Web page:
Highlighting an important figure, this book also demonstrates that one can excel in more than one field.

MARYAM’S MAGIC

THE STORY OF MATHEMATICIAN MARYAM MIRZAKHANI

The achievements of mathematician Maryam Mirzakhani—first woman and first Iranian to win the Fields Medal, the most important award in the field of mathematics—are celebrated in this new picture book.

Readers meet Maryam as a young girl, a storyteller and an avid reader—her favorite street was filled with bookstores. She was not, however, a fan of math until she discovered geometry, which made her feel like “every number held a story.” Reid delves into Maryam’s life, describing her studies and interests in high school and college in Iran, her pursuit of a graduate degree at Harvard University, her winning the Fields Medal in 2014, and her death in 2017, at the age of 40. She weaves in details such as Maryam’s native language, Farsi; her best friend, Roya; her daughter, Anahita; her secret battle with breast cancer. Jaleel’s soft cartoons pair well with Reid’s words, reinforcing that Maryam was not just a math genius, but someone who loved books and used stories to solve tough problems. When depicting her life in Iran, illustrations show Maryam wearing hijab according to custom; in the U.S. Maryam’s short hair is shown uncovered. An author’s note includes more information on the connections Reid felt with Maryam; a timeline and further reading round out the work. (This book was reviewed digitally with 11-by-17-inch double-page spreads viewed at 63.9% of actual size.)

Highlighting an important figure, this book also demonstrates that one can excel in more than one field. (Picture book/biography. 5-8)

Pub Date: Jan. 19, 2021

ISBN: 978-0-06-291596-2

Page Count: 40

Publisher: Balzer + Bray/HarperCollins

Review Posted Online: Oct. 13, 2020

Kirkus Reviews Issue: Nov. 1, 2020

Did you like this book?

No Comments Yet

Informative yet optimistic, this cri du coeur from Planet Awesome deserves wide attention.

OUR PLANET! THERE'S NO PLACE LIKE EARTH

From the Our Universe series , Vol. 6

The sixth in McAnulty’s Our Universe series focuses on Earth’s human-caused problems, offering some family-level activities for mitigation.

Vivaciously narrated by “Planet Awesome,” the text establishes facts about how Earth’s location with regard to the sun allows life to flourish, the roles of the ocean and atmosphere, and the distinctions between weather and climate. McAnulty clearly explains how people have accelerated climate change “because so many human things need energy.” Soft-pedaling, she avoids overt indictment of fossil fuels: “Sometimes energy leads to dirty water, dirty land, and dirty air.” Dire changes are afoot: “Some land is flooding. Other land is too dry—and hot. YIKES! Not good.” “And when I’m in trouble, Earthlings are in trouble, too.” Litchfield’s engaging art adds important visual information where the perky text falls short. On one spread, a factory complex spews greenhouse gases in three plumes, each identified by the chemical symbols for carbon dioxide, methane, and nitrous oxide. Throughout, planet Earth is appealingly represented with animated facial features and arms—one green, one blue. The palette brightens and darkens in sync with the text’s respective messages of hope and alarm. Final pages introduce alternative energy sources—wind, hydro, solar, and “human power—that’s from your own two feet.” Lastly, Earth provides excellent ideas for hyperlocal change, from buying less new stuff to planting trees. (This book was reviewed digitally.)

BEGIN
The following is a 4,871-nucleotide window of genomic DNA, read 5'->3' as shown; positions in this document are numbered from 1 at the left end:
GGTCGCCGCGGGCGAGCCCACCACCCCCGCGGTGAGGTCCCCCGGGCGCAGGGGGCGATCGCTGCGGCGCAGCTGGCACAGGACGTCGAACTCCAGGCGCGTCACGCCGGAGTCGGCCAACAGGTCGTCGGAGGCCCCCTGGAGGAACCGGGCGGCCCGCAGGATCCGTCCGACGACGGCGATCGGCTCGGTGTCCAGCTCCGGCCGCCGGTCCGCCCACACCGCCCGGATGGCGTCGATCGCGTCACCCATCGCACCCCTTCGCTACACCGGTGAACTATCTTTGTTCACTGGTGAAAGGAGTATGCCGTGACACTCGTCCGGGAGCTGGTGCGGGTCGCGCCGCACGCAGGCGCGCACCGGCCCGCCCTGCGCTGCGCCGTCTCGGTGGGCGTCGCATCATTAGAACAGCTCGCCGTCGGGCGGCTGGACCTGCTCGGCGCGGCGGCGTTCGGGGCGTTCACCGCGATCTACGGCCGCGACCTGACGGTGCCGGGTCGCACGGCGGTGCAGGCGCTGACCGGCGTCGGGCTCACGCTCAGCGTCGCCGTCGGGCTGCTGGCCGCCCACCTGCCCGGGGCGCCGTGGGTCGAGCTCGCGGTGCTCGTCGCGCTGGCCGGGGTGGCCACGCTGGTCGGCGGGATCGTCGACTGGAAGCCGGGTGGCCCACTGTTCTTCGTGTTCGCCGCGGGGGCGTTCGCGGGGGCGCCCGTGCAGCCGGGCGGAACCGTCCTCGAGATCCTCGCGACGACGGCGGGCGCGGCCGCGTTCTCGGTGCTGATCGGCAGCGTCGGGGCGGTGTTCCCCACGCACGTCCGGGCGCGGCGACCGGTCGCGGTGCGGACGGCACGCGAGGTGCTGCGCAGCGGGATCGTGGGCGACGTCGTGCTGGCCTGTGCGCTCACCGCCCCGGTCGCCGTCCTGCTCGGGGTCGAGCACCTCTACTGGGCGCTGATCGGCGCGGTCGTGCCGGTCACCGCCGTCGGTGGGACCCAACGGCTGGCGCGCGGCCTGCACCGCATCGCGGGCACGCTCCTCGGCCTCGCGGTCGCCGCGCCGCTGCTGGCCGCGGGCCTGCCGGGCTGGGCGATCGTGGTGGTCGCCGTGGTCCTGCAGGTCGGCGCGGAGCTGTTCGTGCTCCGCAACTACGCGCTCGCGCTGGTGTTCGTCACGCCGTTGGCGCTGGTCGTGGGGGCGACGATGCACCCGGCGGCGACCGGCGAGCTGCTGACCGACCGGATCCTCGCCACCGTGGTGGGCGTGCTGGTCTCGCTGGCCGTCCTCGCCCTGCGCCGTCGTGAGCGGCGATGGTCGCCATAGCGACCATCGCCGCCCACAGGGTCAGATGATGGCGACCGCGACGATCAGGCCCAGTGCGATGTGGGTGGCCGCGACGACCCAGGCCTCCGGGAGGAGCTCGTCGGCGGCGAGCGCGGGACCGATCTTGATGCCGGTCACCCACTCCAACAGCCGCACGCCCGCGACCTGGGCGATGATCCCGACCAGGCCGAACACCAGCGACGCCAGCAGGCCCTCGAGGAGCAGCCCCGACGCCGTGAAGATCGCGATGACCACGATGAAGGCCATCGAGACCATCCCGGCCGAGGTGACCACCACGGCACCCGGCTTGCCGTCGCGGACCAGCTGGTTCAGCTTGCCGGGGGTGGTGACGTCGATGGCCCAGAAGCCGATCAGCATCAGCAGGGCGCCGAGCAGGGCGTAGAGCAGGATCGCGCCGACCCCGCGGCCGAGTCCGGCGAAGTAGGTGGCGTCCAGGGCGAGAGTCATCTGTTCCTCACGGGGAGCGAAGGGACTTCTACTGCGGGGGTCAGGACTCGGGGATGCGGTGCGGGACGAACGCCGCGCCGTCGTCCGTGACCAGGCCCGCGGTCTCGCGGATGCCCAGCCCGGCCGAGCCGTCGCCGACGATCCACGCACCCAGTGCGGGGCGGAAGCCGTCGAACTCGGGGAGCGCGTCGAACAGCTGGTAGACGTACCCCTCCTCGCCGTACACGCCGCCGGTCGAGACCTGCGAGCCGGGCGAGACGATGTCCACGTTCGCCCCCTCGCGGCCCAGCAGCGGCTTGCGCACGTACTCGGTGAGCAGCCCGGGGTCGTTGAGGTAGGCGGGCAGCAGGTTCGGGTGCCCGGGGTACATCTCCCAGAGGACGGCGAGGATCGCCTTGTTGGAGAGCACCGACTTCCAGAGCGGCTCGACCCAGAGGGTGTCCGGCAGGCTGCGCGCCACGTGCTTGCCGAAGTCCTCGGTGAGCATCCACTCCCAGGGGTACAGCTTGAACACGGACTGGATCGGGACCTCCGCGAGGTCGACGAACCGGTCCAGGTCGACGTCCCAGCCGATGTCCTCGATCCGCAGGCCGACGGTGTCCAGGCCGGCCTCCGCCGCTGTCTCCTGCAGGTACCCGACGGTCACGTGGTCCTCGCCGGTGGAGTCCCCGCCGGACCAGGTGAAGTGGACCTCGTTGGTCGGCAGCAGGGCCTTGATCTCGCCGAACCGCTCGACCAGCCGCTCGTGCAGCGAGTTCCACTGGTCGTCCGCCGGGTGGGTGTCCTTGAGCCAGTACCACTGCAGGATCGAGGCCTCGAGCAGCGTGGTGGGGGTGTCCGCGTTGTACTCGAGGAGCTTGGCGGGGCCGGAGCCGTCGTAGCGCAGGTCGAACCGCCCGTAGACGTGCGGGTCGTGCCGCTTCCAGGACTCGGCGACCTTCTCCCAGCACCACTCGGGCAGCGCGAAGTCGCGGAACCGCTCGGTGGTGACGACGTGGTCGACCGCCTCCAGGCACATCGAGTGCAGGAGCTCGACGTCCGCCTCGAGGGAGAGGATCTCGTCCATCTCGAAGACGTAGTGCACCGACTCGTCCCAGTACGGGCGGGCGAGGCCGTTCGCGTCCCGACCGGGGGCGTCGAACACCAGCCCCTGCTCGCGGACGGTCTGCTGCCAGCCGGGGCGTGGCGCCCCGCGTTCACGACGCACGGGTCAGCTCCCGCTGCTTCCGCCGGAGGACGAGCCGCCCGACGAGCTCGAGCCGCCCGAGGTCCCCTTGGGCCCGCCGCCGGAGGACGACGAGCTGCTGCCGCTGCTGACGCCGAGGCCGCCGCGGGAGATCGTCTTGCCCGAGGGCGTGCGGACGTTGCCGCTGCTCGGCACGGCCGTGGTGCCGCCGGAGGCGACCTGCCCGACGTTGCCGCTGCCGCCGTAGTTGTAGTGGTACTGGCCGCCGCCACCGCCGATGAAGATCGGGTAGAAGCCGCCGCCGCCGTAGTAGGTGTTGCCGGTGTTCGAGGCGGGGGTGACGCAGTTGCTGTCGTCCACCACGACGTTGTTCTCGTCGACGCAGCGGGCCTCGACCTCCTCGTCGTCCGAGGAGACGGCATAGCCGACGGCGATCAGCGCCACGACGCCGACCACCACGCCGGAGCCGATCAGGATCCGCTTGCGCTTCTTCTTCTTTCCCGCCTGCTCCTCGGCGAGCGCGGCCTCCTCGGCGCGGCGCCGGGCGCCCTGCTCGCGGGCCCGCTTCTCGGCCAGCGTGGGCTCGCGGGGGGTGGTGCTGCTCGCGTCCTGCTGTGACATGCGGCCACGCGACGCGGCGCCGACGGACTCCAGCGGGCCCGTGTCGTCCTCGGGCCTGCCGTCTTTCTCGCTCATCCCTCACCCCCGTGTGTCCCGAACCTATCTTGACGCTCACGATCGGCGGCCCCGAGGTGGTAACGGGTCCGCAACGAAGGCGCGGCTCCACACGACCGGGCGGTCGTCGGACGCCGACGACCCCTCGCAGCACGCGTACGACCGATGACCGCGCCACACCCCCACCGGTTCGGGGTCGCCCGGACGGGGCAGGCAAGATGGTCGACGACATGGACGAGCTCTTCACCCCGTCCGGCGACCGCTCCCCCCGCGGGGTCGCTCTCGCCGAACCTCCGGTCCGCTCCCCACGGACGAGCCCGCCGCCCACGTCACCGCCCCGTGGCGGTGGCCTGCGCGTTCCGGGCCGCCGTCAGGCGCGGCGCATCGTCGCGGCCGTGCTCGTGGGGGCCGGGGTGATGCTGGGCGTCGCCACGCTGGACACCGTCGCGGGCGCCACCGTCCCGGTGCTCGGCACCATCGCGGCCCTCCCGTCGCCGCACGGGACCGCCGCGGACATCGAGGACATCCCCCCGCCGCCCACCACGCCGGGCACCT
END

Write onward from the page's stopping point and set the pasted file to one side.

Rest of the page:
Informative yet optimistic, this cri du coeur from Planet Awesome deserves wide attention. (author’s note, numerical facts, atmospheric facts, ideas for action, sources) (Informational picture book. 5-8)

Pub Date: April 5, 2022

ISBN: 978-1-250-78249-6

Page Count: 40

Publisher: Henry Holt

Review Posted Online: April 27, 2022

Kirkus Reviews Issue: May 15, 2022

Did you like this book?

No Comments Yet

Self-serving to be sure but also chock-full of worthy values and sentiments.

SUPERHEROES ARE EVERYWHERE

The junior senator from California introduces family and friends as everyday superheroes.

The endpapers are covered with cascades of, mostly, early childhood snapshots (“This is me contemplating the future”—caregivers of toddlers will recognize that abstracted look). In between, Harris introduces heroes in her life who have shaped her character: her mom and dad, whose superpowers were, respectively, to make her feel special and brave; an older neighbor known for her kindness; grandparents in India and Jamaica who “[stood] up for what’s right” (albeit in unspecified ways); other relatives and a teacher who opened her awareness to a wider world; and finally iconic figures such as Thurgood Marshall and Constance Baker Motley who “protected people by using the power of words and ideas” and whose examples inspired her to become a lawyer. “Heroes are…YOU!” she concludes, closing with a bulleted Hero Code and a timeline of her legal and political career that ends with her 2017 swearing-in as senator. In group scenes, some of the figures in the bright, simplistic digital illustrations have Asian features, some are in wheelchairs, nearly all are people of color. Almost all are smiling or grinning. Roe provides everyone identified as a role model with a cape and poses the author, who is seen at different ages wearing an identifying heart pin or decoration, next to each.

Self-serving to be sure but also chock-full of worthy values and sentiments. (Picture book/memoir. 5-8)

Pub Date: Jan. 8, 2019

ISBN: 978-1-984837-49-3

Page Count: 40

Publisher: Philomel

Review Posted Online: Jan. 8, 2019

Kirkus Reviews Issue: Feb. 1, 2019

Did you like this book?

No Comments Yet
more